by Niles Schwartz
One week after expressing a disdain for Internet “lists,” I’m contradicting myself by heading into the freaking list of movie lists, the holy of holies, the be all end all of cinematic canonization. Last week, the British Film Institute and Sight and Sound magazine published the results of filmdom’s most respected vote, The 50 Great Films of All Time, taken the second year of every decade since 1952 and drawn from an international group of over 800 critics (with an alternative “directors” list of picks, composed of hundreds of international directors). Maybe the outcome wouldn’t be so noteworthy if the reigning champion, Citizen Kane (title holder since 1962), hadn’t been, at long last, bested by Alfred Hitchcock’s Vertigo. The king/Kane is dead; long live the new king.
This happened just after Orson Welles’ dizzying masterpiece about newspaper tycoon Charles Foster Kane turned 70 years old, allotting it one more year of honors (and a commemorative Blu Ray release) as commentators applied the word “greatest” in its description. And even though Vertigo, a psychological thriller starring Jimmy Stewart as a retired cop unable to alter fate, has nabbed the crown, I think that Citizen Kane will still probably remain the center of the film canon. Its sprawling influence, jutting in all stylistic, narrative, and cultural directions after its release, is much too vast, and even seems to absorb Hitchcock (in spite of how many films the Englishman had directed before the young prodigy Welles had the slightest notion of ever directing a movie). Comparing the critics’ list alongside the directors’ list, there’s a lack of consensus, much unlike Kane, which topped both lists for so long. Vertigo is tied at #7 with The Godfather on the directors’ top ten, which has demoted Kane in favor of Yasujiro Ozu’s postwar family drama Tokyo Story.
On the critics’ list, Vertigo had been accelerating over the decades, presenting itself as a neurotic negative image of Citizen Kane. Whereas Kane was a 25-year-old first-time filmmaking wunderkind’s experiment with a gigantic train set, Vertigo was the work of a 59-year-old master fast approaching the final stage of his crowning years as an artist showman, having already too many successes – which we still watch as required viewing today – to count. Initially released to mixed reviews in 1959, Vertigo fell out of circulation until being resurrected by home video in the early 1980s. In 1982, Sight and Sound had it at #7; in 1992, it was #4; in 2002, #2. In 2012, its time had come.
Or is it that we live in an increasingly neurotic time of mismatched identities and truths, so in line with Jimmy Stewart’s tragic John “Scottie” Ferguson, a figure far more confused and nakedly vulnerable than the dignified aristocrat, Kane. Cinema, the camera-eye and editing scissors along with the additional tools of color and sound, sculpts disparate elements into a subjective creation that is finally projected as objectivity to an audience, and so becomes the closest thing human beings have to time travel. On celluloid, tape, or digital bits of information, it holds memory as preserved data – or at least the craft dreamily, unconsciously, aspires to that. To voice a theme of the newest entry in the top ten, Dziga Vertov’s non-narrative experimental film Man with the Movie Camera, the explorers of this strange terrain of cinema were intellectual engineers, using this new machinery to “construct thought.” Movie camera, window, and human eye are blended into the lens and shutter, reaching out for ghosts in light. But time gets away from us, just as Kim Novak – in any guise – falls away from poor Jimmy Stewart.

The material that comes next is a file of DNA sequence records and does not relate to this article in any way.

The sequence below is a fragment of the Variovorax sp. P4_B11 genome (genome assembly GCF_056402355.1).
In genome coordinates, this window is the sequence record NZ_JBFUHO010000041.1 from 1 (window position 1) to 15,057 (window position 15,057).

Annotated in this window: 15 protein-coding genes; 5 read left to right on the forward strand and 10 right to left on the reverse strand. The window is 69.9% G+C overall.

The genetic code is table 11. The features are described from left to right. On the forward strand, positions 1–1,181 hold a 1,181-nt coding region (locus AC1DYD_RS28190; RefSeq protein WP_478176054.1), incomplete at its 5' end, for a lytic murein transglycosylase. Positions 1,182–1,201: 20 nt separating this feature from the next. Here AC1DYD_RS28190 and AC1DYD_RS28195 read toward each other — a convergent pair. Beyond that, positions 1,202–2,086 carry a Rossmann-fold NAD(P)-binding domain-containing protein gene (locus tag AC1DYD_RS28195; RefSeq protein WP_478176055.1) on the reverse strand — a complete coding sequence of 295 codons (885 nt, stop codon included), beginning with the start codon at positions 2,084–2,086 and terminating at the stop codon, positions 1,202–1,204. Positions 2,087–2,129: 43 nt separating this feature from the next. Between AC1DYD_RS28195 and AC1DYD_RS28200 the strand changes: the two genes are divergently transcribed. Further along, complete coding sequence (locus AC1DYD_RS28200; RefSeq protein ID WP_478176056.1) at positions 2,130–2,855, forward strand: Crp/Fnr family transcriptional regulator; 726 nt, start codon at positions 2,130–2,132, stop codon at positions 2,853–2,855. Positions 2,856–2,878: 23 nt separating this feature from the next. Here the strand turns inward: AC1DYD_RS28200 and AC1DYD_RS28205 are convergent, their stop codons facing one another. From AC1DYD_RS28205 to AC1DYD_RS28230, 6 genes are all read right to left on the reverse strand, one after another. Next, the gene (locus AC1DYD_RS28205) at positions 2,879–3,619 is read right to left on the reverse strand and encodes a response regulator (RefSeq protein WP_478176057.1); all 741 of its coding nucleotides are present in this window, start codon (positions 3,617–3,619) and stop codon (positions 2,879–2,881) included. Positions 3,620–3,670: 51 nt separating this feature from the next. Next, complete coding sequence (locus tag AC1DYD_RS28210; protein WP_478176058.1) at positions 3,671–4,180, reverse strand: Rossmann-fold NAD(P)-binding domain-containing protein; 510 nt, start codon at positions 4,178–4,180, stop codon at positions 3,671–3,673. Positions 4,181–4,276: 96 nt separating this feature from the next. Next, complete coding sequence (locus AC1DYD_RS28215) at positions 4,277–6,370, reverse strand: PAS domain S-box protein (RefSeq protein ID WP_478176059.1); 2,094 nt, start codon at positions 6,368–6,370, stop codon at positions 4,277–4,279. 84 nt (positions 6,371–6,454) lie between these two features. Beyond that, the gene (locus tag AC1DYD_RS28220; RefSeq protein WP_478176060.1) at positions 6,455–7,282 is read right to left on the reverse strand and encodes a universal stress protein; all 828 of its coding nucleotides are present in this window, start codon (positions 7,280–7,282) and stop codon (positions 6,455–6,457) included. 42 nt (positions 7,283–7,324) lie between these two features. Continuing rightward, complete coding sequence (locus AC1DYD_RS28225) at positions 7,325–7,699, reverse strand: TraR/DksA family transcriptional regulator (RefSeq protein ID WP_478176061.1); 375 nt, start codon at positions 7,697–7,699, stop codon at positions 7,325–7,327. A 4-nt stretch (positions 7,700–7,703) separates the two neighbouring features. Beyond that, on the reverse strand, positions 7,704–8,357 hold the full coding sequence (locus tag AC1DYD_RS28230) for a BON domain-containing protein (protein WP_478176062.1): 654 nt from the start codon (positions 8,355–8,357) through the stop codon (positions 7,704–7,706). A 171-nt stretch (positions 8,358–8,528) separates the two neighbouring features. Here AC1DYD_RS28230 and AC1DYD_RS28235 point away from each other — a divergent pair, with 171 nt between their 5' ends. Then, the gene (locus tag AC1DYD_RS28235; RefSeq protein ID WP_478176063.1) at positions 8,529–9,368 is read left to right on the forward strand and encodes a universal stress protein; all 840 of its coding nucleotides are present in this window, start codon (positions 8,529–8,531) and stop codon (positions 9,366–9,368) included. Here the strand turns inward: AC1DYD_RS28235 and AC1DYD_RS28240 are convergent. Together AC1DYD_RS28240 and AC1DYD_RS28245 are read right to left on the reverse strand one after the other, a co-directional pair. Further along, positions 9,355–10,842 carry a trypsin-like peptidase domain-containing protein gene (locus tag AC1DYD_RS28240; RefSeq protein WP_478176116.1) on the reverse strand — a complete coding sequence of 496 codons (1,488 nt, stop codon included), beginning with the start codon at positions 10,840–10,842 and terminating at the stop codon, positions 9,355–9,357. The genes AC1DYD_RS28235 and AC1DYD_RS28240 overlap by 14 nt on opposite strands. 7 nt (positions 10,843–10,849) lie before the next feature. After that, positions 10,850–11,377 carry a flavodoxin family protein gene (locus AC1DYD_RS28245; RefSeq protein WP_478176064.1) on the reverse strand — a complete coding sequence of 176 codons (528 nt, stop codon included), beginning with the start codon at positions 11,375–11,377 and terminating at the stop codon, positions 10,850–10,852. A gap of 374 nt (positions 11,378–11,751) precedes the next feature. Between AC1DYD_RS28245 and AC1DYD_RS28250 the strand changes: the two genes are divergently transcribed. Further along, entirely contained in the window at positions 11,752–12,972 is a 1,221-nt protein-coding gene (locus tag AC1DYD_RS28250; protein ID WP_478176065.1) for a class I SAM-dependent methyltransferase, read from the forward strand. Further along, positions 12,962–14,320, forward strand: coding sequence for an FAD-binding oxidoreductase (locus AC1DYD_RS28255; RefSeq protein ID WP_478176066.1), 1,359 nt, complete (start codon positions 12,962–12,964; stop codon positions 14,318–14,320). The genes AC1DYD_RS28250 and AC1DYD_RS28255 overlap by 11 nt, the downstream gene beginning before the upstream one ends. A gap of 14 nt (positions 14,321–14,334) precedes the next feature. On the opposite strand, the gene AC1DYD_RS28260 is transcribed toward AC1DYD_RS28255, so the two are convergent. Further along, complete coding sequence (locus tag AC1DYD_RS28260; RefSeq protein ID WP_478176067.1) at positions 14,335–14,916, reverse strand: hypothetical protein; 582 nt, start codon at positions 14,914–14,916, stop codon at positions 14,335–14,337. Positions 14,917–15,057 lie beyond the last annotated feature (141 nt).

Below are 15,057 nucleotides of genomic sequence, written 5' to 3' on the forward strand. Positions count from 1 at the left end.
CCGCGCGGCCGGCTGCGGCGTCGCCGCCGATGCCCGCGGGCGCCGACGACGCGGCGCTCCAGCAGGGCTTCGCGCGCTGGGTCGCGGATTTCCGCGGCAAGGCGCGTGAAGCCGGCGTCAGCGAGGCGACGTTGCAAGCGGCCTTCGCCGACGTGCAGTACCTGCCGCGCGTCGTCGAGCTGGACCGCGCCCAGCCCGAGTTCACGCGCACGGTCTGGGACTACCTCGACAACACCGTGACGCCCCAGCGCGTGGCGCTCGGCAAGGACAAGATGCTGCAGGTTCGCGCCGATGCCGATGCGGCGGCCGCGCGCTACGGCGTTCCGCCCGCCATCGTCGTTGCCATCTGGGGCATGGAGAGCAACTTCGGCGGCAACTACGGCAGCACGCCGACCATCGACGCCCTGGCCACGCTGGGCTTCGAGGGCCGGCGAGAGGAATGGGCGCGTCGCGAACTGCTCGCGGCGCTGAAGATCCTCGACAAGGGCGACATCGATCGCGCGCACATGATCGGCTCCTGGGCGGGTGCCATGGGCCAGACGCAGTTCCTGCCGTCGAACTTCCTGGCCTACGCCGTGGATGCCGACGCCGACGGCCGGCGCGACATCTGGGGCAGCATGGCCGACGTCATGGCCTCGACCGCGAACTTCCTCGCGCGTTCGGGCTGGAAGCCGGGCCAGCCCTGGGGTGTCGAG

Both Citizen Kane and Vertigo are about men that regress and try to mold the world in the fashion of a child at play (or like a filmmaker on his set – Welles’ “train-set”). But Kane, American archetype that he is, remains an unreachable mystery with his heirs in the more gilded tragedy of unrestrained power found in Nixon, Michael Corleone, Chinatown’s Noah Cross, There Will be Blood’s Daniel Plainview, and The Social Network’s conception of Mark Zuckerberg. Scottie Ferguson – played by aw-shucks Stewart – is an Everyman, powerless in the maze laid out for him, ineluctably doomed to repeat the past. It’s another movie viewer anxiety (brought up by Terry Gilliam’s time-travel thriller 12 Monkeys, wherein the principle characters attend a Vertigo screening): as many times as you see a movie, like encountering a memory, you cannot change it. One is destined to play on an endless loop. The film never changes, and Kim Novak will fall to her death, Michael Corleone will kill Fredo, Kane will lose the election, and HAL will hurl the astronaut Poole into the black of space.
This particular struggle with memory relates not only to the most consistent theme of the selections, but also to what gives them such lasting power: the sense of the art’s capability to establish the sense of memory and time, brushing against our eyes and ears like the immediate impressions of a passing instant, while also moving slowly through space like the weight of a thousand centuries, or buried dreams fossilized in psychic rock. The mind is paradoxically crushed as it is elevated, and private individual experiences double for the eternity of a species. The best films remind us how language remains inadequate in describing our collective and private human experience. I think such scenarios are beautifully drawn up here.